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Application of molecularly imprinted polymers to selective removal of clofibric acid from water.

Dai C, Zhang J, Zhang Y, Zhou X, Liu S - PLoS ONE (2013)

Bottom Line: Sorption experimental results showed that the MIP had excellent binding affinity for CA and the adsorption of CA by MIP was well described by pseudo-second-order model.The MIP synthesized was used to remove CA from spiked surface water and exhibited significant binding affinity towards CA in the presence of total dissolved solids (TDS).In addition, MIP reusability was demonstrated for at least 12 repeated cycles without significant loss in performance.

View Article: PubMed Central - PubMed

Affiliation: College of Civil Engineering, Tongji University, Shanghai, China ; State Key Laboratory of Pollution Control and Resource Reuse, Tongji University, Shanghai, China.

ABSTRACT
A new molecularly imprinted polymer (MIP) adsorbent for clofibric acid (CA) was prepared by a non-covalent protocol. Characterization of the obtained MIP was achieved by scanning electron microscopy (SEM) and nitrogen sorption. Sorption experimental results showed that the MIP had excellent binding affinity for CA and the adsorption of CA by MIP was well described by pseudo-second-order model. Scatchard plot analysis revealed that two classes of binding sites were formed in the MIP with dissociation constants of 7.52 ± 0.46 mg L(-1) and 114 ± 4.2 mg L(-1), respectively. The selectivity of MIP demonstrated higher affinity for CA over competitive compound than that of non-imprinted polymers (NIP). The MIP synthesized was used to remove CA from spiked surface water and exhibited significant binding affinity towards CA in the presence of total dissolved solids (TDS). In addition, MIP reusability was demonstrated for at least 12 repeated cycles without significant loss in performance.

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MIP regeneration cycles in spiked lake water.
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pone-0078167-g007: MIP regeneration cycles in spiked lake water.

Mentions: The regeneration of MIP was investigated in twelve sequential cycles of adsorption–desorption. After adsorption of CA onto the MIP, the MIP was regenerated using the methanol/acetic acid mixture (9∶1, v:v). Fig. 7 shows the adsorption efficiency of the MIP for CA in twelve consecutive adsorption-regeneration cycles. It was shown that the MIP can be used at least 12 cycles without obvious decrease in the adsorption efficiency for CA, which provided evidence that the MIP had certain regeneration adsorption efficiency and could be used repeatedly. Therefore, using MIP as absorbent to remove pollutants from water showed potential to reduce the cost of water treatment.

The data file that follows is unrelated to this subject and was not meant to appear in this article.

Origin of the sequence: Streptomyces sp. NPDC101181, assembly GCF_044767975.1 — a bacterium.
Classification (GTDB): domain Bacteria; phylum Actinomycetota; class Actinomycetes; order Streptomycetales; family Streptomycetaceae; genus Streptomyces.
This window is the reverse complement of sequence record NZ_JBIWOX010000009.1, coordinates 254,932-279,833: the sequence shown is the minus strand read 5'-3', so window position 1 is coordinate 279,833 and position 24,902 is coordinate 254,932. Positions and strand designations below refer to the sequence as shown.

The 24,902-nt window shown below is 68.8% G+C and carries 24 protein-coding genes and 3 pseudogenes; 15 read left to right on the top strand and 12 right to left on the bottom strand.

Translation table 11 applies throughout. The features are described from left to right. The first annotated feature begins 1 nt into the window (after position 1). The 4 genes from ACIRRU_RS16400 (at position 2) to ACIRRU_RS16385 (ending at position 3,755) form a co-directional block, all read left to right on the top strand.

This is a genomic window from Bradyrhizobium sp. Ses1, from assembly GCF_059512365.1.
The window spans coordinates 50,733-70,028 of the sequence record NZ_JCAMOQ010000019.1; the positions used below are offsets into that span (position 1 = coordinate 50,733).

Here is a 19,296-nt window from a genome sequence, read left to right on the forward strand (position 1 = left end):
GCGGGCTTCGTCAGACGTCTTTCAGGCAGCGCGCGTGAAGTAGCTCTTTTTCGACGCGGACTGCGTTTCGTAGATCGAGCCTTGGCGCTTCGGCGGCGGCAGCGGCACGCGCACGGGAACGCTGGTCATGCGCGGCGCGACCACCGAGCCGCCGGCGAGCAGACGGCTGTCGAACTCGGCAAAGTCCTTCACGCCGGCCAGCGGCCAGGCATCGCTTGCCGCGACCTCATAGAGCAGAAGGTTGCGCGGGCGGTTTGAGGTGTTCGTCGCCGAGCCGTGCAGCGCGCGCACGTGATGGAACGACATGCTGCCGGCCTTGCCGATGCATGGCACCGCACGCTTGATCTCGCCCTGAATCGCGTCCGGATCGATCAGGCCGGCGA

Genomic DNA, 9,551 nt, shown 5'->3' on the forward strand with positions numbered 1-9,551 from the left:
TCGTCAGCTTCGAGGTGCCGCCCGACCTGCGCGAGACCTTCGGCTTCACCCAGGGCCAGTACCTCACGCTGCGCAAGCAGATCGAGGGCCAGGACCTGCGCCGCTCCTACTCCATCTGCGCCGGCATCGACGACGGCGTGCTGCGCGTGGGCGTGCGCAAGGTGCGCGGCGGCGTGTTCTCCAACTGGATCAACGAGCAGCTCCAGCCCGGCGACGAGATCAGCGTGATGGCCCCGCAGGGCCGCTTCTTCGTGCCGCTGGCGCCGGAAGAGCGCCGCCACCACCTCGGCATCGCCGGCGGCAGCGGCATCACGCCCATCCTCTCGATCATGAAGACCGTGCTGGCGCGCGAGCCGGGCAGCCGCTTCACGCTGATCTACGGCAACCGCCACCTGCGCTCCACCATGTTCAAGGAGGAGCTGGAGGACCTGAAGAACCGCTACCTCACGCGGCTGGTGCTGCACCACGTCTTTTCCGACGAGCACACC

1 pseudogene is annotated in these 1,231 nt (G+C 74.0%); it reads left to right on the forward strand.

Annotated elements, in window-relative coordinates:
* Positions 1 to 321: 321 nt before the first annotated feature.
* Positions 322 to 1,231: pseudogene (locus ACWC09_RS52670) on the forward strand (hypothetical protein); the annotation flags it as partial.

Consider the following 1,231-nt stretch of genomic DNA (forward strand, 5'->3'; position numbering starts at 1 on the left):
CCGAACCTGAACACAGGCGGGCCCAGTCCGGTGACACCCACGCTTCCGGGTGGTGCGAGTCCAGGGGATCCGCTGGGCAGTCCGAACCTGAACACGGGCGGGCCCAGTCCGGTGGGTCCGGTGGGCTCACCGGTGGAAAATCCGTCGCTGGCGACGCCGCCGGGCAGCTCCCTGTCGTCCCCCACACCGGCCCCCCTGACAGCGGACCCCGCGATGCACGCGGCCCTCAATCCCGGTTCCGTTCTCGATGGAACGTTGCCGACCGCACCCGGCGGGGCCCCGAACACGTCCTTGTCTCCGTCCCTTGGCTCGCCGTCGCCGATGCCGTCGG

Application of molecularly imprinted polymers to selective removal of clofibric acid from water.

Dai C, Zhang J, Zhang Y, Zhou X, Liu S - PLoS ONE (2013)

MIP regeneration cycles in spiked lake water.
© Copyright Policy
Related In: Results  -  Collection

Show All Figures
getmorefigures.php?uid=PMC3814990&req=5

pone-0078167-g007: MIP regeneration cycles in spiked lake water.
Mentions: The regeneration of MIP was investigated in twelve sequential cycles of adsorption–desorption. After adsorption of CA onto the MIP, the MIP was regenerated using the methanol/acetic acid mixture (9∶1, v:v). Fig. 7 shows the adsorption efficiency of the MIP for CA in twelve consecutive adsorption-regeneration cycles. It was shown that the MIP can be used at least 12 cycles without obvious decrease in the adsorption efficiency for CA, which provided evidence that the MIP had certain regeneration adsorption efficiency and could be used repeatedly. Therefore, using MIP as absorbent to remove pollutants from water showed potential to reduce the cost of water treatment.

Bottom Line: Sorption experimental results showed that the MIP had excellent binding affinity for CA and the adsorption of CA by MIP was well described by pseudo-second-order model.The MIP synthesized was used to remove CA from spiked surface water and exhibited significant binding affinity towards CA in the presence of total dissolved solids (TDS).In addition, MIP reusability was demonstrated for at least 12 repeated cycles without significant loss in performance.

View Article: PubMed Central - PubMed

Affiliation: College of Civil Engineering, Tongji University, Shanghai, China ; State Key Laboratory of Pollution Control and Resource Reuse, Tongji University, Shanghai, China.

ABSTRACT
A new molecularly imprinted polymer (MIP) adsorbent for clofibric acid (CA) was prepared by a non-covalent protocol. Characterization of the obtained MIP was achieved by scanning electron microscopy (SEM) and nitrogen sorption. Sorption experimental results showed that the MIP had excellent binding affinity for CA and the adsorption of CA by MIP was well described by pseudo-second-order model. Scatchard plot analysis revealed that two classes of binding sites were formed in the MIP with dissociation constants of 7.52 ± 0.46 mg L(-1) and 114 ± 4.2 mg L(-1), respectively. The selectivity of MIP demonstrated higher affinity for CA over competitive compound than that of non-imprinted polymers (NIP). The MIP synthesized was used to remove CA from spiked surface water and exhibited significant binding affinity towards CA in the presence of total dissolved solids (TDS). In addition, MIP reusability was demonstrated for at least 12 repeated cycles without significant loss in performance.

Show MeSH
Related in: MedlinePlus